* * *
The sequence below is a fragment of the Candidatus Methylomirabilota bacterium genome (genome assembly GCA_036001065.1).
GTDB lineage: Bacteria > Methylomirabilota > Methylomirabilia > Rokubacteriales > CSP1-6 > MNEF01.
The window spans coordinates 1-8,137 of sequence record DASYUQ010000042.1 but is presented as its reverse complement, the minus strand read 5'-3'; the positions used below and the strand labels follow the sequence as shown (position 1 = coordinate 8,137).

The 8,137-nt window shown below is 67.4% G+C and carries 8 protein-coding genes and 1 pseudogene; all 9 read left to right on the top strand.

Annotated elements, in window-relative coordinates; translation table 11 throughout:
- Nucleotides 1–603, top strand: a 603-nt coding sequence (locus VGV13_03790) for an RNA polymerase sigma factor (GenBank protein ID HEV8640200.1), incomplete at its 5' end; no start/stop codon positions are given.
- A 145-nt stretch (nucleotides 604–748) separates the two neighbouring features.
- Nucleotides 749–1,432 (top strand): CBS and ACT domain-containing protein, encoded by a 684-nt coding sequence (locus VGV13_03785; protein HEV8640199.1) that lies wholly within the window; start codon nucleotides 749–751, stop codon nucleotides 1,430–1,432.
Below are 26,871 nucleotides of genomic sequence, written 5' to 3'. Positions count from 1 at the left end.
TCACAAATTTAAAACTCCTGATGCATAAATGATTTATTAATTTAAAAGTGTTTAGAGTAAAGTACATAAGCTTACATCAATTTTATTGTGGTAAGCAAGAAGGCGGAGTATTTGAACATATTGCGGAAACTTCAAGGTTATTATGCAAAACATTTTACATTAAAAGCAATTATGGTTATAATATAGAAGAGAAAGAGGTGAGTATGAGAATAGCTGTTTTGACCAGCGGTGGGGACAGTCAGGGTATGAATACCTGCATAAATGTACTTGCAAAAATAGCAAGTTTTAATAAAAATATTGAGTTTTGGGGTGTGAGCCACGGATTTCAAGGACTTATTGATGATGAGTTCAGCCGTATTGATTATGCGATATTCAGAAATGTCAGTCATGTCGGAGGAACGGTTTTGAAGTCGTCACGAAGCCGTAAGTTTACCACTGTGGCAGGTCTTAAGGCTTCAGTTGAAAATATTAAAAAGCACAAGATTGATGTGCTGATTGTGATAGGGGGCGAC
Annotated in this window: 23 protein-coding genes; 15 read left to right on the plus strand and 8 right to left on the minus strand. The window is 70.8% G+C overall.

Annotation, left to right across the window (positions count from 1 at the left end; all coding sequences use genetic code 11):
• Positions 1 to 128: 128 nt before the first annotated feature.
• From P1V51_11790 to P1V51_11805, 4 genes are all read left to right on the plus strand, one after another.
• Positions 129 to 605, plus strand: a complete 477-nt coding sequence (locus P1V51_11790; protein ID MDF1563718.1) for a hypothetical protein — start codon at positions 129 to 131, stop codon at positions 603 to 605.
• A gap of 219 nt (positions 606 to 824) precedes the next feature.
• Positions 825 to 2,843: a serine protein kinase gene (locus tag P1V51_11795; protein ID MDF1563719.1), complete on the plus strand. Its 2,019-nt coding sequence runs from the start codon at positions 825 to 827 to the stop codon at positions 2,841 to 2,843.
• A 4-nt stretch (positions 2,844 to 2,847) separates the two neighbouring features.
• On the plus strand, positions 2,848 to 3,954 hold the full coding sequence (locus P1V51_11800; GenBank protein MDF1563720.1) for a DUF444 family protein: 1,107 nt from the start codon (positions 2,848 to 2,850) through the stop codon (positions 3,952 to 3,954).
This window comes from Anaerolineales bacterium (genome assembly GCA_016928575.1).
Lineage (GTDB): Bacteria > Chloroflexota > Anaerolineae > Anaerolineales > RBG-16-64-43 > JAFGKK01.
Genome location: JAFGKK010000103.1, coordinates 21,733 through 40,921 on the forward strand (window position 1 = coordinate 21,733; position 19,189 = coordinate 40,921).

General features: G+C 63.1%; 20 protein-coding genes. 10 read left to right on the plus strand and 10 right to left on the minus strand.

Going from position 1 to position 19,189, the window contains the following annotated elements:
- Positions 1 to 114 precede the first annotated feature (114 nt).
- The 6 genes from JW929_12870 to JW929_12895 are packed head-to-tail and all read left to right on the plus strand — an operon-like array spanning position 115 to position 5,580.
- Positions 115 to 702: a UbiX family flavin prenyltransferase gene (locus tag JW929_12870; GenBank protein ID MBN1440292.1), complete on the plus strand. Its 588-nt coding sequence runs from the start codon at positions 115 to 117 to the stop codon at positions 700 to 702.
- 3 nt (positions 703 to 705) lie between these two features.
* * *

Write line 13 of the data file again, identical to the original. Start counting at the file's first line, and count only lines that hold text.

• Positions 1 to 128: 128 nt before the first annotated feature.